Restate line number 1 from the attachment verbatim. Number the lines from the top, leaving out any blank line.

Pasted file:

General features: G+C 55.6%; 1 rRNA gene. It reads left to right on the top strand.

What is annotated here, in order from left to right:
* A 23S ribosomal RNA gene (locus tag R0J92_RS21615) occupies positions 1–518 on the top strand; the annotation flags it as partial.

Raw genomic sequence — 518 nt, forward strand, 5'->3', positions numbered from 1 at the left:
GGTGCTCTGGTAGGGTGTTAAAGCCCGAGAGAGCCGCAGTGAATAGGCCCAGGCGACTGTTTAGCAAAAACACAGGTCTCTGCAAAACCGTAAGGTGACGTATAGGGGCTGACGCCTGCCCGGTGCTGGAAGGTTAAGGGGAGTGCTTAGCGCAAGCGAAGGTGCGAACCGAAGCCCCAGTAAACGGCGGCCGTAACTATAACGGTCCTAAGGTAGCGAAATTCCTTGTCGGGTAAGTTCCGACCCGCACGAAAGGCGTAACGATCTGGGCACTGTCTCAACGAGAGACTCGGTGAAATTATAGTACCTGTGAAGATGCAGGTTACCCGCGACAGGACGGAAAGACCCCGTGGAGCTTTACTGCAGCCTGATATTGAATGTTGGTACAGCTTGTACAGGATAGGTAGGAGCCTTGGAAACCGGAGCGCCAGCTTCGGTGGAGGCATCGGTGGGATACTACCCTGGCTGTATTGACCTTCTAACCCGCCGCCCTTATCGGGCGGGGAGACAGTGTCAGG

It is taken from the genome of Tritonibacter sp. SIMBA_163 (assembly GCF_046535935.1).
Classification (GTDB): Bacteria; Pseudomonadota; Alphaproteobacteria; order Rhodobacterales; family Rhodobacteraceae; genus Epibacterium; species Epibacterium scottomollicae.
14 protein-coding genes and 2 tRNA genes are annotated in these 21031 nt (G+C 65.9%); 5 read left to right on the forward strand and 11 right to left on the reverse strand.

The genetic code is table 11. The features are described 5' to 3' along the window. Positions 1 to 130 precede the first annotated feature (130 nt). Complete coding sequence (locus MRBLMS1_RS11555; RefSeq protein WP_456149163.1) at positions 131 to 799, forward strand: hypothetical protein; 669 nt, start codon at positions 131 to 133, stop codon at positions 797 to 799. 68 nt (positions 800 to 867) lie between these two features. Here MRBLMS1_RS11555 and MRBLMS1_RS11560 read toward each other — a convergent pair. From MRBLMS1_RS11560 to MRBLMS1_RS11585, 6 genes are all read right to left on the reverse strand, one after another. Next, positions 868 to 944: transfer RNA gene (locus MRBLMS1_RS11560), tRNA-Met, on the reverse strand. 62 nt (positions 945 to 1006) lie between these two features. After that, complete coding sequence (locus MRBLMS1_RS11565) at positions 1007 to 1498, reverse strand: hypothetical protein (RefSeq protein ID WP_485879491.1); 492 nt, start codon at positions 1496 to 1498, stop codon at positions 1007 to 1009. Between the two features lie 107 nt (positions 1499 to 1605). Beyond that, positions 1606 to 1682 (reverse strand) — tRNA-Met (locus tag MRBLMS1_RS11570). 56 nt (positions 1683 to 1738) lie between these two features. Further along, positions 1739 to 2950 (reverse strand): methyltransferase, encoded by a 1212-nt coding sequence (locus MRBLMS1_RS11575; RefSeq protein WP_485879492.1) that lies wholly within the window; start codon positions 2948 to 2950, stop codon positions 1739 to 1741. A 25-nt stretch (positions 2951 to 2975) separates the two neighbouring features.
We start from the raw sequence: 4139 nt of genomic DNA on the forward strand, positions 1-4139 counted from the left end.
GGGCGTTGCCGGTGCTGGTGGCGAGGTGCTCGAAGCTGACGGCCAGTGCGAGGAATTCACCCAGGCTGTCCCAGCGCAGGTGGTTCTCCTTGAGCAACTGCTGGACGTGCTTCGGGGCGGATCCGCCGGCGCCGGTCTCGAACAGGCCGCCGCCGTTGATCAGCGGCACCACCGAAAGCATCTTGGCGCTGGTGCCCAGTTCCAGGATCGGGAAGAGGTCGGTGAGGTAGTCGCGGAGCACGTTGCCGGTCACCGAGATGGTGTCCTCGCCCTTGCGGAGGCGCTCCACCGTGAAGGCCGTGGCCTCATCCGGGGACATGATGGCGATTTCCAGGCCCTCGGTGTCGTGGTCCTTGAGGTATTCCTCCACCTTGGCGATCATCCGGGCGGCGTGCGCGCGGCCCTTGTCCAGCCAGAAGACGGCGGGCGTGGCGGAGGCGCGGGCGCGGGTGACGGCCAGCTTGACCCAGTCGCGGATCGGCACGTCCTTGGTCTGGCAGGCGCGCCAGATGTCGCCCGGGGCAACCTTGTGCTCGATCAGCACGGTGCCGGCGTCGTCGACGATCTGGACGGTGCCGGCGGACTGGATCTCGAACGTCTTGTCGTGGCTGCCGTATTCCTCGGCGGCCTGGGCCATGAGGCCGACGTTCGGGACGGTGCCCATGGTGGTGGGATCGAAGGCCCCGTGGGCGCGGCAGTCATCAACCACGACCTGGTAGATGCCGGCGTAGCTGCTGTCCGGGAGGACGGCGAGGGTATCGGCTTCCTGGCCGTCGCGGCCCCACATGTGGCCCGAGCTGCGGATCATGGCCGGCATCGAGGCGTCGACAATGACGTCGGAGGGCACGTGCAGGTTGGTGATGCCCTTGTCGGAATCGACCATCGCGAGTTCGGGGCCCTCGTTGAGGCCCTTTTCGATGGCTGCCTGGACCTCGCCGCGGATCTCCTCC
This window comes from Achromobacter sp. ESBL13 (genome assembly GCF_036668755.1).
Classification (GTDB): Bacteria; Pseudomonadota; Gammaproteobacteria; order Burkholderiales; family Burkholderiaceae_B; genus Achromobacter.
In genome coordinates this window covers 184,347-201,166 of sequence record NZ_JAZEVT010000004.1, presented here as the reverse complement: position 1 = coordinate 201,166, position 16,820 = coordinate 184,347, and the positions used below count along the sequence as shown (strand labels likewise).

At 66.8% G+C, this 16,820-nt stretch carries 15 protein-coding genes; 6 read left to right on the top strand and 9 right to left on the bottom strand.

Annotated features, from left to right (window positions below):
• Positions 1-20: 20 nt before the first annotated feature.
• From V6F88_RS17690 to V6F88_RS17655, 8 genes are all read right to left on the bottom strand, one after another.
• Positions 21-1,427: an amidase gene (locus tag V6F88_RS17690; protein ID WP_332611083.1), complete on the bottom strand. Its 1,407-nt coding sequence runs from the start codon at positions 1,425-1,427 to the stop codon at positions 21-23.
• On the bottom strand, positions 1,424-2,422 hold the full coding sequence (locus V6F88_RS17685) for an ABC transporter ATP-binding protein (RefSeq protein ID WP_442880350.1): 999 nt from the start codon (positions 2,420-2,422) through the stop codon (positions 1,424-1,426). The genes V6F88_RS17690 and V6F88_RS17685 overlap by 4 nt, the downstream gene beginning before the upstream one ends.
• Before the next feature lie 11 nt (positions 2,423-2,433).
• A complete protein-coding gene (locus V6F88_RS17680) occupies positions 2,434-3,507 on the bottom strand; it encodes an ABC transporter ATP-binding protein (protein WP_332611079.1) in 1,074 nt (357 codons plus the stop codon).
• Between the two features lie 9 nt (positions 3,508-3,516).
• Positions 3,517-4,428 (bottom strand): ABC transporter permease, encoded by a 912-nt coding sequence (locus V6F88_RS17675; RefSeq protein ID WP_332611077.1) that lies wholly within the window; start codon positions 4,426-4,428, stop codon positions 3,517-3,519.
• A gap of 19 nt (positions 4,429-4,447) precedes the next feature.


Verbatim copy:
General features: G+C 55.6%; 1 rRNA gene. It reads left to right on the top strand.